Multiplayer, on the other hand, retains very little of what makes Far Cry 3’s single-player campaign special. The combat is still fast and engaging, but it’s less tactical with fewer attack opportunities. Maps are cluttered and often confusing, too, so navigating to the next objective can be challenging. Taking over control points in the adversarial modes ends up as aggressive games of tug-of-war that any shooter vet is more than familiar with.
The competitive incentives function much like Far Cry’s contemporaries, too, with weapons and attachments unlocking with each level-up. This speaks to the multiplayer’s overall ambition: It’s serviceable, but is afraid to do anything other than explore old territory. The extensive map editor, which allows for terrain deformation, the addition of wildlife (including sharks that swim on land, angry tigers), and custom-created objects, presents the chance to make something better.
The cooperative mode shares the predictable progression system, but compensates with a character-driven side-story campaign focusing on entertaining moments rather than depth. Those characters are as uneven as the co-op design, though. Mikhail the Russian and Callum the Scot are funny dudes whose one-liners make them feel like unlikely action heroes. Their partners, on the other hand, are obnoxious, annoying clichés who feel like they just learned about profanity.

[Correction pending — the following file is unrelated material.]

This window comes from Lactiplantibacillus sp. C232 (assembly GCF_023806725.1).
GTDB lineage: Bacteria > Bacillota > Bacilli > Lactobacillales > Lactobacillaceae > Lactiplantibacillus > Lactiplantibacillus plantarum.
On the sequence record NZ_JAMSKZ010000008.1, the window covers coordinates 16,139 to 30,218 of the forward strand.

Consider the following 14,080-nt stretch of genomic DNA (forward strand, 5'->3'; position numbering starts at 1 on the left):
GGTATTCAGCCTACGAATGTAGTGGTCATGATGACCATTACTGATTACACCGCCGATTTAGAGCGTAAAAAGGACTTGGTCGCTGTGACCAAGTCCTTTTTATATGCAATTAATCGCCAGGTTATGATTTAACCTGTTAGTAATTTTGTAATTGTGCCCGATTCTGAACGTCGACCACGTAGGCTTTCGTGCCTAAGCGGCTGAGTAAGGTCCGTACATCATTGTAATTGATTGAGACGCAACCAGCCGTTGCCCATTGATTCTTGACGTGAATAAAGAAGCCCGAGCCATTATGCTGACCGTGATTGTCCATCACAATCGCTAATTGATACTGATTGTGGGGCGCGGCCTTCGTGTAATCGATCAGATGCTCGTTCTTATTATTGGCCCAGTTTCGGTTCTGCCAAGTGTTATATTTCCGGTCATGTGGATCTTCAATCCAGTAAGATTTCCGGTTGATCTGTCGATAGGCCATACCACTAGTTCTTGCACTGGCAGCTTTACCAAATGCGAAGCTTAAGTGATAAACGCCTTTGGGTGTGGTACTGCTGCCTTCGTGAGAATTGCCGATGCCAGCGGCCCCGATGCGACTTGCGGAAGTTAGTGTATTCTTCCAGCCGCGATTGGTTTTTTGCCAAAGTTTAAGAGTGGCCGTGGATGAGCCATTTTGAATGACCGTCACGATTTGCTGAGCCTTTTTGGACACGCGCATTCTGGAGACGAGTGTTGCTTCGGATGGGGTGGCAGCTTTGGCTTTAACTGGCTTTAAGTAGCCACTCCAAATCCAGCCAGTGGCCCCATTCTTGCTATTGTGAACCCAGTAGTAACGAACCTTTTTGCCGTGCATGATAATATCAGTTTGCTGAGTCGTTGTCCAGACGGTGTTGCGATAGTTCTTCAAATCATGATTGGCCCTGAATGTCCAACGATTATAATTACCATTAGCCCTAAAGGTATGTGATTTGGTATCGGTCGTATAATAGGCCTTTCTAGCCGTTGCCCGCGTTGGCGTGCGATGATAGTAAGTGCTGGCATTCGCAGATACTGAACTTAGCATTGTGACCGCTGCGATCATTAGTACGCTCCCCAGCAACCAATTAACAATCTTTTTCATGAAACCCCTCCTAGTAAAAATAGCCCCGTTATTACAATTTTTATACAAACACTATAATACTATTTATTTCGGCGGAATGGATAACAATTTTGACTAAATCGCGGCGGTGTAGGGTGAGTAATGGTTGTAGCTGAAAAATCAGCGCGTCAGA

Friendly competitions in co-op rule.
Co-op leaves the open world behind in favor of linear levels with branching paths – with three or four players, taking advantage of high ground and flanking positions gives your team an incredible sense of empowerment. With just two, it becomes a frustrating grind. Enemies don’t scale, and the missions are specifically designed for four people. You’ll need a full crew to protect bomb-carriers while blowing up bridges or guarding vehicles from enemy waves. At times, it feels like a mindless shooter with senseless direction, but there are brief bursts of friendly fun in blowing up walls, driving quads, and wiping out hundreds of enemies.
Both online modes feel superfluous and out of place, but neither is bad. Both serve a purpose for a certain crowd, but the kind of person who connects with Jason Brody’s story likely won’t fall for simple co-op and a forced-but-functional competitive side.
It’s easy to see why someone would want to visit Rook Island – it’s a stunning tropical location with plenty of fun activities, scenic views, and history worth discovering. Far Cry 3 disrupts that paradise to challenge your feelings about enjoying violence. Because of lunatics like Hoyt and Vaas, you’ll see beautiful things you never would have. You’ll do terrible things that make you uncomfortable and meet fascinating, disgusting people. You’ll sympathize with Jason Brody’s difficult choices as he turns from vapid young man into a monster.
Far Cry 3 is important for the same reason as Far Cry 2. It’s a shooter that considers shooters thoughtfully, both in the way they’re designed and the way we play them, and then asks us to do the same. Should massacring hundreds be a great way to entertain ourselves? Maybe not. But it is.
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Far Cry 3 on PC, PlayStation 3, Xbox 360
Far Cry 3's dark story and exciting combat are equally unpredictable. Savor its incredible open world.